Sword Catcher

By Cassandra Clare

Sword Catcher, a novel by Cassandra Clare
Book details Books in the series

You are probably a fantasy fan if you are reading a review of this fantasy book. As fans we love the genre, but even we can admit that plenty of the tropes are well trodden and to standout a new fantasy series is going to have to be something different. Sword Catcher by Cassandra Clare opens with a reluctant orphan being taken from their orphanage to start a life of adventure. It does not come more basic fantasy than that, but in Clare we trust. In the hands of a lesser writer, the story could be cliché, in the hands of Clare, it is a joy. 

One day Kel is taken from the orphanage to the Palace for one reason only. He looks a little like the Crown Prince. With the use of a magical amulet, he is made to look even more so to the point that only the prince’s most close allies could tell the difference. Kel passes this test as a child and sets out on a new life as the Prince’s Sword Catcher, the stand in for the prince should the situation be too dangerous. Kel will grow up in a world of privilege, alongside royalty, but never royal. Will his loyalties to the prince expand to that of the country when they are tested? 

As someone who reads a lot of fantasy, I know that there are many ways to write the genre. There is high fantasy, or low. You can have a trope of characters or choose one or two to follow. The politics and magic of the world will determine the story. The closest thing that I can place Sword to is the equivalent of a fantastical Bridgerton. A world of royalty and manners, but also of intrigue. The handsome haves and the rest of us. The prince should be a character that we despise with his privileged upbringing and lack of empathy, but as we view the story from the loyal Kel, we sympathise with the prince in his gilded cage.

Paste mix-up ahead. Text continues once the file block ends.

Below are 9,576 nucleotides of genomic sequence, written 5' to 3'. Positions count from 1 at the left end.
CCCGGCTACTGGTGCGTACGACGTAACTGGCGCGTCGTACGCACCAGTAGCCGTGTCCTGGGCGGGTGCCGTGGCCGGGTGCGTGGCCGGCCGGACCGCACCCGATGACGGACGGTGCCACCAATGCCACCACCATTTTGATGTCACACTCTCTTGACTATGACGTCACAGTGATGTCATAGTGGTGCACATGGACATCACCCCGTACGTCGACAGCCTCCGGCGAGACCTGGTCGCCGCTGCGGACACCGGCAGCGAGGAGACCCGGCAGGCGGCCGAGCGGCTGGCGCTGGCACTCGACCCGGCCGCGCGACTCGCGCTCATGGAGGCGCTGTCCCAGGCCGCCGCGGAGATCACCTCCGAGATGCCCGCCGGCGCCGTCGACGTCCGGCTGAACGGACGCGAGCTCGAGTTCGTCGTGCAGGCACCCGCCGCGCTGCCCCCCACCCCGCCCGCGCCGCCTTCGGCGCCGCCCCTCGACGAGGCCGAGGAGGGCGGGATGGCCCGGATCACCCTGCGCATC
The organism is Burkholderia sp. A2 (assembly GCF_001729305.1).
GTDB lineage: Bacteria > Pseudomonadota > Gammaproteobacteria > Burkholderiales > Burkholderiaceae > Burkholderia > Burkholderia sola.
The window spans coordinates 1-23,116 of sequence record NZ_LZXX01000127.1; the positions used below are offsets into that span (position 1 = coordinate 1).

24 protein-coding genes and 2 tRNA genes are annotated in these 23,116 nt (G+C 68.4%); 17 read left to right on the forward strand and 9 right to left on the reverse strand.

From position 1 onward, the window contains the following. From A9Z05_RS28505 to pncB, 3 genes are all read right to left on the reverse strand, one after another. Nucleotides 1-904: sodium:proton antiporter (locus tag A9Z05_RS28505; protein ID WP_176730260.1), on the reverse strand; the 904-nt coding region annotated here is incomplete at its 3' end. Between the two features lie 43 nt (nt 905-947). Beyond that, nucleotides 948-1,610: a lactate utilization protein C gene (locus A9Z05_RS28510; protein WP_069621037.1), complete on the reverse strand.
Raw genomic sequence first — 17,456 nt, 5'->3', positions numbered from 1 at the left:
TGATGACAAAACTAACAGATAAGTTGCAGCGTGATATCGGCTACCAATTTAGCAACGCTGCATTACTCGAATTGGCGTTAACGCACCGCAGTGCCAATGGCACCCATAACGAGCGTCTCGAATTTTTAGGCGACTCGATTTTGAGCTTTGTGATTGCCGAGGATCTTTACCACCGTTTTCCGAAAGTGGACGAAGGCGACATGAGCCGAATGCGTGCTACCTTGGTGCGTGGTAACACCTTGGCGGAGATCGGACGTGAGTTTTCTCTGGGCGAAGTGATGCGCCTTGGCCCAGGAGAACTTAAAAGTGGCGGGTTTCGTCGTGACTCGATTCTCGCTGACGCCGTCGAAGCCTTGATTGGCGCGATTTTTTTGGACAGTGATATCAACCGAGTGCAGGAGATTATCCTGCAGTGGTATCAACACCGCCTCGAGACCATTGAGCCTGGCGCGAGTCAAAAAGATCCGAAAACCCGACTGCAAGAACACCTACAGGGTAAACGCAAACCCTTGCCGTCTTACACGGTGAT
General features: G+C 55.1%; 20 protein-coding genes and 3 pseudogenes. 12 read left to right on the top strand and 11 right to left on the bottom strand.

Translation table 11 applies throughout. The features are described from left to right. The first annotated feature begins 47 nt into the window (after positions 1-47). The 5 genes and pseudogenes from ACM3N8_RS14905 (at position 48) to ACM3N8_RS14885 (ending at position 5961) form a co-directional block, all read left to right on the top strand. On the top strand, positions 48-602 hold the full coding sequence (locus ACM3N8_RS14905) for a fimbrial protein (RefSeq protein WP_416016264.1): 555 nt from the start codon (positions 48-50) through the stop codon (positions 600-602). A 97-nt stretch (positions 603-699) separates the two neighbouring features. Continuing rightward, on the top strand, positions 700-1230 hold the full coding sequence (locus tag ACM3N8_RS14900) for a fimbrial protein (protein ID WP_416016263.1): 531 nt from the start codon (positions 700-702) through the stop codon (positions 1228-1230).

Kel is the driving force of the story and the main character, but it does not feel like your typical coming of age fantasy story. We leap quickly to Kel’s early 20s and the book remains there. Clare gives the world time to breath. We learn about the Palace on the hill, but also the lower streets where a different type of king reigns. With Kel’s modest childhood and advancement in the court, he can live in both worlds. 

There is another character who is given around a third of the story to themselves. Lin Caster is an Ashkar and a physician. Her race means that she is mistrusted, and her sex means that she is undermined. Her forthright attitude gets her further in life and further in trouble. Between Kel and Lin, there is enough fire and passion to change kingdoms. 

What you notice about Sword is that it is a well written book. The pacing feels smooth, and you get to know the characters, without it being bogged down. There is not as much bloodshed and battles as many fantasy novels, but you are drawn in by the politics of the court and the fates of both Kel and Lin. When there is death to be dished, the book does take a leaf out of A Game of Thrones and things become bloody. 

I very much enjoyed the change of feel and pace that Sword Catcher brings to the fantasy genre. A book that has only two main characters but uses them to full effect to explore the world and people around them. It is a low fantasy book, with some violence, sex, and language, but not as dark as many of the recent crop I have read. This is a fantasy novel for someone who wants to become involved with its characters and really explore the world through their eyes.  

Written on 10th October 2023 by .

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